(An Internal Secretion of Suprarenal Glands)
Adrenaline or Epinephrine, the active principle of the medulla of the suprarenal gland, (cortical secretion not as yet isolated), is employed as a chemical messenger in the regulation of the activities of the body; in fact, its presence is essential to the activity of the sympathetic nerve. Adrenaline action on any part is the same as stimulation of the sympathetic nerve endings thereto. Local application (1: 1,000 solution) to mucous membranes promptly induces transient ischemia, seen in a blanching, persisting several hours from conjunctival instillation. Its action is very prompt, efficient, evanescent, owing to rapid oxidation and therefore practically harmless, unless too frequently repeated, when atheroma and heart lesions--myocardial--in animals have been reported. Arteries, heart, supra-renal bodies and vaso-motor system are prominently affected. The main action of Adrenaline is stimulation of the sympathetic endings, notably the splanchnic area, causing constriction of the peripheral arterioles, with resulting rise in blood pressure. This is especially observed in stomach, intestines; less in uterus, skin; nil in brain and lungs. Furthermore, is noticed, slowing of pulse, (medullary vagus stimulation), and strengthening of heart beat (increased myocardial contractility), resembling Digitalis; increased glandular activity, glycosuria; depression of respiratory center; contraction of muscular tissue of eye, uterus, vagina; relaxation of muscular tissue of stomach, intestines, bladder.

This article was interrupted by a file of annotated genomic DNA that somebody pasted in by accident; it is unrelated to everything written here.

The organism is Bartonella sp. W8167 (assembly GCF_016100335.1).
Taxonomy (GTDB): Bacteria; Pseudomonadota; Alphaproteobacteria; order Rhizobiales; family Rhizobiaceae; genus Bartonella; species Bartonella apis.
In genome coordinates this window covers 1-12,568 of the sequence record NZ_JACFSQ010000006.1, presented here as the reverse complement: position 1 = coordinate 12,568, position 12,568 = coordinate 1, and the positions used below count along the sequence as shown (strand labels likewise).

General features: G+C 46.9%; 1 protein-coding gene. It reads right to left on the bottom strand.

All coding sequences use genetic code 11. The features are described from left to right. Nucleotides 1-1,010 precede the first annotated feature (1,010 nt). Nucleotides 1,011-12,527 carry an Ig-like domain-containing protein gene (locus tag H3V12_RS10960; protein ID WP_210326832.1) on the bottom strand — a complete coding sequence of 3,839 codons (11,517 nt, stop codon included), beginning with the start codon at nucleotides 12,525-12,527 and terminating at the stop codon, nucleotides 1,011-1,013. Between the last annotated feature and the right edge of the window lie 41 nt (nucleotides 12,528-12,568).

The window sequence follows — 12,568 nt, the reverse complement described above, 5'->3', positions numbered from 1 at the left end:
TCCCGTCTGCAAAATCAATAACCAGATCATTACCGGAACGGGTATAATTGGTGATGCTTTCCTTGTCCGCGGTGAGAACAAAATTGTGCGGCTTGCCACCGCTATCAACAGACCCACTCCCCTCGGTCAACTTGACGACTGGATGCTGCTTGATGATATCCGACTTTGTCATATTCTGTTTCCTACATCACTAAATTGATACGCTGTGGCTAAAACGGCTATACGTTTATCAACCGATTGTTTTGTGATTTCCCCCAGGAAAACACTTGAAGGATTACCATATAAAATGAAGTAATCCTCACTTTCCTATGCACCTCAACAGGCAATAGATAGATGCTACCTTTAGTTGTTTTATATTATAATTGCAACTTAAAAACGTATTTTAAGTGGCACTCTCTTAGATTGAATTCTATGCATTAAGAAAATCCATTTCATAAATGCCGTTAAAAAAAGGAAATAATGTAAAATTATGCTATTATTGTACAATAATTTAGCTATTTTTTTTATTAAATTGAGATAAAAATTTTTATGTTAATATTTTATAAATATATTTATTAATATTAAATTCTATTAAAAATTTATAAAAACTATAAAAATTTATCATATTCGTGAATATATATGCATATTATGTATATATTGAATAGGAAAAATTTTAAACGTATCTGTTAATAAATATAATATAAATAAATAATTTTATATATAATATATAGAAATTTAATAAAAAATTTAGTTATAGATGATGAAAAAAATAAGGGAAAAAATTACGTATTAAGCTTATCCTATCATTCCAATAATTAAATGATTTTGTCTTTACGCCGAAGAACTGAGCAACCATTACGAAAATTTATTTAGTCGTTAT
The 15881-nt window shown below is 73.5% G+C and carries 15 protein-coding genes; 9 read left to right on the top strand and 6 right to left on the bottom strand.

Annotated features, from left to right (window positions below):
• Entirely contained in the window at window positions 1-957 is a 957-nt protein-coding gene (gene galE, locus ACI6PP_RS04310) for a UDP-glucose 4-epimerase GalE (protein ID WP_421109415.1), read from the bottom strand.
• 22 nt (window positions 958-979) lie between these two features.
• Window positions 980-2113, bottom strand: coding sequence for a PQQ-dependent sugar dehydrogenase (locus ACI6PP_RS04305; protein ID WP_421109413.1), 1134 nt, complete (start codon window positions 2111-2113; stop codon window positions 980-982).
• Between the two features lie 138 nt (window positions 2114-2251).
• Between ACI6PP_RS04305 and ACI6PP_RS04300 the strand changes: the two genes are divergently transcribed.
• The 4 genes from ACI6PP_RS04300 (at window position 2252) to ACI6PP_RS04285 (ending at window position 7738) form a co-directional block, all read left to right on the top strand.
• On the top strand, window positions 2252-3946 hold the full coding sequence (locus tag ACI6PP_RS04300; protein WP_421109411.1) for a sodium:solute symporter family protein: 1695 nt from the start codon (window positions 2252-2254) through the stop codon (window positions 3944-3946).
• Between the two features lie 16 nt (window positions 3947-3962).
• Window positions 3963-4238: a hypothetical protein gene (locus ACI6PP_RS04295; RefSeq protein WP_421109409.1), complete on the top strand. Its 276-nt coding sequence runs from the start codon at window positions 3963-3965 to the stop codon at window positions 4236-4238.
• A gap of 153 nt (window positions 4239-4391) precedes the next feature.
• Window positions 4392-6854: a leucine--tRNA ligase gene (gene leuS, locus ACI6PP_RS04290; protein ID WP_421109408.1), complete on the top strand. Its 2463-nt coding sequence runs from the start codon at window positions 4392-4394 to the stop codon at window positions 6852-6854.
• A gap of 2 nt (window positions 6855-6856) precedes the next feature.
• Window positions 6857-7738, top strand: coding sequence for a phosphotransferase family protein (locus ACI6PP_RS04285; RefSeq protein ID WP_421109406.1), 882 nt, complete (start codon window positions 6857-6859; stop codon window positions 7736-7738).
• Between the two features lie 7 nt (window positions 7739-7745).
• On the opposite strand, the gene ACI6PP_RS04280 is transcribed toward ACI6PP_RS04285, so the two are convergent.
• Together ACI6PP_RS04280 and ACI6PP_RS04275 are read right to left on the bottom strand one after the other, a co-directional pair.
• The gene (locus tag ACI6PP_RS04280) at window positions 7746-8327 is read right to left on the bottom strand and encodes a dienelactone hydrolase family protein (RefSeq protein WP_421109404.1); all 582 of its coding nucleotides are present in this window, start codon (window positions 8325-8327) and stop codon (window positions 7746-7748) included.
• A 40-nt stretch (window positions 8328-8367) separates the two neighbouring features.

Its chief therapeutic use depends on its vaso-constriction action; therefore a most powerful and prompt astringent and hemostatic; and invaluable in checking capillary hemorrhages, from all parts, where local or direct application is feasible: nose, ear, mouth, throat, larynx, stomach, rectum, uterus, bladder. Hemorrhagic condition not due to defective coagulation of the blood. Complete bloodlessness, ischemia, may be induced with impunity. Locally, solutions (1: 10,000-1: 1,000) sprayed or applied on cotton have been very efficient in bloodless operations about the eye, nose, throat, and larynx.
Congestions of the ethmoid and sphenoid sinuses, also hay fever, have been markedly alleviated by warm spray of Adrenaline chloride, 1: 5,000. Here compare, Hepar 1x, which will start up secretions and so facilitate drainage. Werlhoff's disease, hypodermically, 1: 1,000. Externally, it has been used in neuritis, neuralgia, reflex pains, gout, rheumatism, as an ointment, 1-2 m of (1: 1,000) solution, along the nerve trunk at point of skin nearest its origin which could be reached (H. G. Carlton).
Therapeutically, Adrenaline has been suggested in acute congestion of lungs, Asthma, Grave's and Addison's diseases, arterio-sclerosis, chronic aortitis, angina pectoris, hemophilia chlorosis, hay fever, serum rashes, acute urticaria, etc. Dr. P. Jousset reports success in treating, homeopathically, cases of angina and of aortitis, sub-acute and chronic, when Adrenaline has been prescribed per os and in infinitesimal dose. The symptom guiding to this is, Sensation of thoracic constriction with anguish. This, with vertigo, nausea and vomiting have been produced by the drug. Abdominal pain. Shock or heart failure during anesthesia, as it causes very prompt rise of blood pressure by its action on nerve endings in the vessel wall.
Hypodermically, 1-5 m (1: 1,000 solution, as chloride) diluted in water. Internally, 5-30m of 1: 1,000 solution.
Caution On account of its affinity for oxygen, the drug easily decomposes in watery and dilute acid solutions. The solution must be protected from air and light. It must not be too frequently repeated, owing to cardiac and arterial lesions. For homeopathic use 2x to 6x attenuation.
Reference: "Pocket Manual of Homeopathic Materia Medica & Repertory" by William Boericke